A Portland insurance agent who solicited business at a “senior financial workshop” promising a free meal recently made restitution of $35,000 to a 77-year-old client he convinced to invest in life insurance policies.
Oregon law considers this type of investment, known as a life settlement, a security or investment contract under Oregon law. The agent, James Walter Malanowski, wasn’t licensed with the state to sell securities and restitution resulted from the state’s investigation.
Life settlements are transactions where companies buy life insurance policies from people and then sell shares of the future death benefit to investors. Investors gamble that they will earn a profit when the person dies and they get their share of the death benefit.
Because the success of the investment hinges on the accuracy of life expectancy projections, they are sometimes called “death futures.”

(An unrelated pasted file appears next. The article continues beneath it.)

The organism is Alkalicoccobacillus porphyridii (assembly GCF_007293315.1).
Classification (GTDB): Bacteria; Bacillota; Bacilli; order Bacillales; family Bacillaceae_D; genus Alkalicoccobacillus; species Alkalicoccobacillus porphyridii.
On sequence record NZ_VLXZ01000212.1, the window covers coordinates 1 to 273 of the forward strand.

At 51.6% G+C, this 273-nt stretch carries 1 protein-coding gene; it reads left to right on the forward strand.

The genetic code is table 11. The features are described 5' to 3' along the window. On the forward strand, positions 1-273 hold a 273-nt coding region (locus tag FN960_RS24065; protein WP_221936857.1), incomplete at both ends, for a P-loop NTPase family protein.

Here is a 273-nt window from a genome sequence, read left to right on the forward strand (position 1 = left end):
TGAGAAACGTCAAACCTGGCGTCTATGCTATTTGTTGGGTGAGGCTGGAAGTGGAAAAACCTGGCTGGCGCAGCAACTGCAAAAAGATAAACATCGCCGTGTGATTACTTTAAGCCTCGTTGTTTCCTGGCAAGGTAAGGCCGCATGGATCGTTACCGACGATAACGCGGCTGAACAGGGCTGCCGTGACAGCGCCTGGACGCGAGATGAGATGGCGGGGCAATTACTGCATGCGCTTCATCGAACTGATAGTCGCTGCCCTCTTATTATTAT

“These long-term investments are rarely appropriate for seniors because they can’t quickly access their money,” said David Tatman, administrator of the Division of Finance and Corporate Securities.
The division, which is part of the Oregon Department of Consumer and Business Services, regulates securities.
In addition to being unlicensed, the investment wasn’t registered with the division. Registration ensures that investors get information about potential risks.
Malanowski met the victim at a February 2011 workshop, where he was promoting the sale of life settlements. The client later bought shares in three life insurance policies. When the victim learned that the investment was both inappropriate for him and unregistered, and that Malanowski wasn’t properly licensed, he complained to the division.
As a result of the state investigation, Malanowski made restitution to the victim and paid $1,000 into a Consumer Protection Trust Fund the division uses to educate Oregon consumers about financial and investment topics. The division also fined Malanowski $4,000 for being unlicensed and for selling an unregistered security. The Insurance Division worked with the Division of Finance and Corporate Securities in investigating Malanowski, and decided not to impose additional penalties.